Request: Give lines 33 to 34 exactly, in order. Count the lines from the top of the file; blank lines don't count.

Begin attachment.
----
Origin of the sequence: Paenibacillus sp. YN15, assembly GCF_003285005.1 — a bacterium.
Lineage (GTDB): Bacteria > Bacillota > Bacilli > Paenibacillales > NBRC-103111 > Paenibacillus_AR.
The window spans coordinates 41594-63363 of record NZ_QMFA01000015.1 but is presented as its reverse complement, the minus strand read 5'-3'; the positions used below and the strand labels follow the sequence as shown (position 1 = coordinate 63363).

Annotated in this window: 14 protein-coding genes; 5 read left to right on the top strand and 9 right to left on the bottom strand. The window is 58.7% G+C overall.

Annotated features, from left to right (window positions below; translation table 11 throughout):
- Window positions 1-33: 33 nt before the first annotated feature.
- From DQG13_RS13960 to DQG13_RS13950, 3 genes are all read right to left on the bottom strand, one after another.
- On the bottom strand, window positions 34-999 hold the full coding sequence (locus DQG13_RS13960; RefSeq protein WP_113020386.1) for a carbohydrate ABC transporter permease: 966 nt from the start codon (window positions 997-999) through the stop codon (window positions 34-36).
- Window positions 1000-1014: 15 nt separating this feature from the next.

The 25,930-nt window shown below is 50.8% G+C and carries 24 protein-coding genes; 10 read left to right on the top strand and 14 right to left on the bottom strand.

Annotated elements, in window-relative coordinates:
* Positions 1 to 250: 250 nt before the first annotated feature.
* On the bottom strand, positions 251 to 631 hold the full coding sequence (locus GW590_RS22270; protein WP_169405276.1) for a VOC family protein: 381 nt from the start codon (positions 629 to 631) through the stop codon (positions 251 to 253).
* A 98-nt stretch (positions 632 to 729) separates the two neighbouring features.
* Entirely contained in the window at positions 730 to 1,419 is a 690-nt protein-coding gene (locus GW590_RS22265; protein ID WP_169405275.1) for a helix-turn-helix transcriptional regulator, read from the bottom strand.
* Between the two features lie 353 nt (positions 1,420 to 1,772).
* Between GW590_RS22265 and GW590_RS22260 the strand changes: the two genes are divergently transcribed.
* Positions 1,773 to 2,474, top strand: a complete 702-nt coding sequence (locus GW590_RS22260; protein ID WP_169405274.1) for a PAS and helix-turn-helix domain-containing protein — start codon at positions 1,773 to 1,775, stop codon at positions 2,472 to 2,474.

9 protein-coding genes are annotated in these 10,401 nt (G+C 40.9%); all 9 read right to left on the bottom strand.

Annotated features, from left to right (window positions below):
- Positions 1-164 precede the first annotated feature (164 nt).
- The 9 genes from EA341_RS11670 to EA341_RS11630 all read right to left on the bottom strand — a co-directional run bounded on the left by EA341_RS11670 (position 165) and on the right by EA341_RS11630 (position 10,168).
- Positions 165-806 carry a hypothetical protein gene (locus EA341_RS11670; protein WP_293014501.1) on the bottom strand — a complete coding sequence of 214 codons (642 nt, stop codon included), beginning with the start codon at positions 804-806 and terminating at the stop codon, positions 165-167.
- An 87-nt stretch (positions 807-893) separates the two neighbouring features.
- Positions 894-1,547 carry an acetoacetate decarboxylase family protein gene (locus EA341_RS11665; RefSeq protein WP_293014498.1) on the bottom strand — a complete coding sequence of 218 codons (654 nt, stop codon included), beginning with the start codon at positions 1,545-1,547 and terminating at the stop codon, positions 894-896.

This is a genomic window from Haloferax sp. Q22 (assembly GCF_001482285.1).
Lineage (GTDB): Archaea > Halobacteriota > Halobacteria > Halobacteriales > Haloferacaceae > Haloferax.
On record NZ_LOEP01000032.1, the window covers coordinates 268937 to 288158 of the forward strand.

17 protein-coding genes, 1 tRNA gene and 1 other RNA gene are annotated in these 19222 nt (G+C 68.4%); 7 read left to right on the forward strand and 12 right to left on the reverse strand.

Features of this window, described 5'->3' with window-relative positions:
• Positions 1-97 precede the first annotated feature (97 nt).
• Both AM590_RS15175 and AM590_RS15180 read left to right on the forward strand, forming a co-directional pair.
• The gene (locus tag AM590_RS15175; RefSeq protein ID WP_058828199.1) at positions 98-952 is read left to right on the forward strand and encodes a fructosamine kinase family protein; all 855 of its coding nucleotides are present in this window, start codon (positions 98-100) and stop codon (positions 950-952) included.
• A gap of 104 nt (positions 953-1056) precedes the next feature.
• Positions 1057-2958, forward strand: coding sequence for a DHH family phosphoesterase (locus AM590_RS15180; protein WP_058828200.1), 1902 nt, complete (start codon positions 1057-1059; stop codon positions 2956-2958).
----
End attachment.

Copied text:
• The gene (locus tag AM590_RS15175; RefSeq protein ID WP_058828199.1) at positions 98-952 is read left to right on the forward strand and encodes a fructosamine kinase family protein; all 855 of its coding nucleotides are present in this window, start codon (positions 98-100) and stop codon (positions 950-952) included.
• A gap of 104 nt (positions 953-1056) precedes the next feature.